For those of us who grew up with the American pastime of baseball, cricket can be a confusing game. For immigrants from places like Guyana, the Caribbean islands, India and Pakistan, cricket is a way of life. "I was born in India, I've been playing for a long time," says Sohom Datta, a senior at Stuyvesant High School who helped start his school's cricket team.
But when families move to the United States, kids end up playing American sports like basketball and football in school.
"My favorite quote about that is that when Indian kids come to Britain, they're still cricket crazy. When they go to America, they forget about cricket," says Datta. "That stuck with me."
That is quickly changing. The New York Department of Education introduced cricket into the public school system and the response was tremendous. It's only the first season, but the varsity league is already in full swing. Teams signed up from Brooklyn, Manhattan, the Bronx and Queens.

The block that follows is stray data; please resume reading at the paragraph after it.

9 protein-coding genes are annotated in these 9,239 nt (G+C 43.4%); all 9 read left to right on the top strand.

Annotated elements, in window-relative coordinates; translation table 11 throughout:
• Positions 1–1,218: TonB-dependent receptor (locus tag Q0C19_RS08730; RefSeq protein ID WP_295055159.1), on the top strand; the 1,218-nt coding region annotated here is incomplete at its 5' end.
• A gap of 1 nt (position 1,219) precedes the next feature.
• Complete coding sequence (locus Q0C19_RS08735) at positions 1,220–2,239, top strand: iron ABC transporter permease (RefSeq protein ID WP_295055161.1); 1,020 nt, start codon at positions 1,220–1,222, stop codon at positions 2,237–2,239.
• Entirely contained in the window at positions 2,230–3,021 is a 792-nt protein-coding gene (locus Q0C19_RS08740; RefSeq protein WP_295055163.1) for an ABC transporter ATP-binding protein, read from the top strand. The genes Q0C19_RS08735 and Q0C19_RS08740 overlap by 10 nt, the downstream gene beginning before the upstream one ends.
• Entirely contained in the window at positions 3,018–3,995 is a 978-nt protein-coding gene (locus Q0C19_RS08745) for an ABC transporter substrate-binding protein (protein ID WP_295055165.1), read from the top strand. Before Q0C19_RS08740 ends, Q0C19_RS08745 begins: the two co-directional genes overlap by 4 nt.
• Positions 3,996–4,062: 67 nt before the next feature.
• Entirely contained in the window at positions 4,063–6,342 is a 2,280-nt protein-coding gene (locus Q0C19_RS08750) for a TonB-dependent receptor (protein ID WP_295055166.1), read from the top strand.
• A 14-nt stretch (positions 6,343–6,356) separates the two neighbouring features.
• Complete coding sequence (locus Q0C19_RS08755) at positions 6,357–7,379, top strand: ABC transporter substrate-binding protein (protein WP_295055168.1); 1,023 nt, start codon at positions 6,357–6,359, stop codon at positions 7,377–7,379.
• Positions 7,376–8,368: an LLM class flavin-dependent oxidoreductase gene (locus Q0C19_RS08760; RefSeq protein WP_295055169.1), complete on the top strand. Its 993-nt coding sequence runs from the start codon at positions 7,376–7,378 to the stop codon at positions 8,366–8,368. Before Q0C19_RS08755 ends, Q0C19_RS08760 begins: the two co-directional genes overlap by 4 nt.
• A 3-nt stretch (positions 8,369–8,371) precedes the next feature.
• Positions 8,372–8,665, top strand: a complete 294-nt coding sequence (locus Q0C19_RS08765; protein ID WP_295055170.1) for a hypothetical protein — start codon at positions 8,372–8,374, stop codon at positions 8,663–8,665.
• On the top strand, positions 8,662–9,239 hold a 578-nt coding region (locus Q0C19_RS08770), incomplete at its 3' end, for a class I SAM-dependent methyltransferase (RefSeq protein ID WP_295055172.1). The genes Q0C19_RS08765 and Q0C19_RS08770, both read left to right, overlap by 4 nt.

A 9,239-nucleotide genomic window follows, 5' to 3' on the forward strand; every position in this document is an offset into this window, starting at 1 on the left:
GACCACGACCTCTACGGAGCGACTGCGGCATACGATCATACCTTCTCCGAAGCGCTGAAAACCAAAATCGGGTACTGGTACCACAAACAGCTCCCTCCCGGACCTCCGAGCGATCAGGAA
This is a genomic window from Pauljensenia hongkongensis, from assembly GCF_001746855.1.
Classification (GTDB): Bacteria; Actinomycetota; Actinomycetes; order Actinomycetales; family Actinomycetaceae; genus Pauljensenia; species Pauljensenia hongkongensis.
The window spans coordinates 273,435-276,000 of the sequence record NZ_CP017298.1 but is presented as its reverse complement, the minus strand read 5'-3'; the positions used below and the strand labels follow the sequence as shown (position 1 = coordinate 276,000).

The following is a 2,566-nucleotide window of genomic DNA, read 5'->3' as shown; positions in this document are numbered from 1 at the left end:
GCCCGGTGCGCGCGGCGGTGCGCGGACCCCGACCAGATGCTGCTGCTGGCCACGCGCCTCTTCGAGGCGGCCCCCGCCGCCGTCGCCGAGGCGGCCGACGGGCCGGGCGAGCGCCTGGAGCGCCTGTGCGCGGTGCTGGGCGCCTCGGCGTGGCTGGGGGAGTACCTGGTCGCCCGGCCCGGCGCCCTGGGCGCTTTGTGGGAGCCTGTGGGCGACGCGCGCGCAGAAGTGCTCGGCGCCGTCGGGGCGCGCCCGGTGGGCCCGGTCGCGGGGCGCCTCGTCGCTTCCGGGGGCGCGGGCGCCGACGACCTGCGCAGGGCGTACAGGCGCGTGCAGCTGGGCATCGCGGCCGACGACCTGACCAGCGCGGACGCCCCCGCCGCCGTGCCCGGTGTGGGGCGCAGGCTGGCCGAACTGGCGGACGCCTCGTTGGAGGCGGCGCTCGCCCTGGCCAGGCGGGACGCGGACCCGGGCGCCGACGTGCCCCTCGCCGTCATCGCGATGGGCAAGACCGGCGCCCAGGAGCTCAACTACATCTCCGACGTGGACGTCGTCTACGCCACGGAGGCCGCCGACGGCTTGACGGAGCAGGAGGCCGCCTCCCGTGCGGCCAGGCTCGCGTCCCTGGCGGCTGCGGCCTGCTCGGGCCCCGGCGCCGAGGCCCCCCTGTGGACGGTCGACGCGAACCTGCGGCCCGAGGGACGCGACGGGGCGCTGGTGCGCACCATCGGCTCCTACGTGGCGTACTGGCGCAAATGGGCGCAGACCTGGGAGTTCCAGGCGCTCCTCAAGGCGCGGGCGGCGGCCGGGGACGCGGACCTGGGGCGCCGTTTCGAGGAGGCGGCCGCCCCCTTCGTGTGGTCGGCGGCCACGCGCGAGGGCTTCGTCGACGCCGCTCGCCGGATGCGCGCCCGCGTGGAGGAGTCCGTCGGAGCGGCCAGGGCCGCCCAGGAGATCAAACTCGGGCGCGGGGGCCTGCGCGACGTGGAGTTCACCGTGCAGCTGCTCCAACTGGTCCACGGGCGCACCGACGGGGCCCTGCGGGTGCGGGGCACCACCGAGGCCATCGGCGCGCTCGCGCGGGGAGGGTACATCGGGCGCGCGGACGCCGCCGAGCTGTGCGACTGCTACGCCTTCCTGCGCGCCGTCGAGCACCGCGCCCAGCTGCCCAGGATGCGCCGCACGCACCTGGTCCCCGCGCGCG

As in baseball, there are bats and balls, but no bases to be found. Instead, the batters run back and forth between "stumps." The pitchers are called "bowlers." They try to knock little wooden "bails" off the "wickets" — three wooden sticks stuck in the ground.
Several kids in the league have never played before, but they say they're having blast learning an unconventional sport.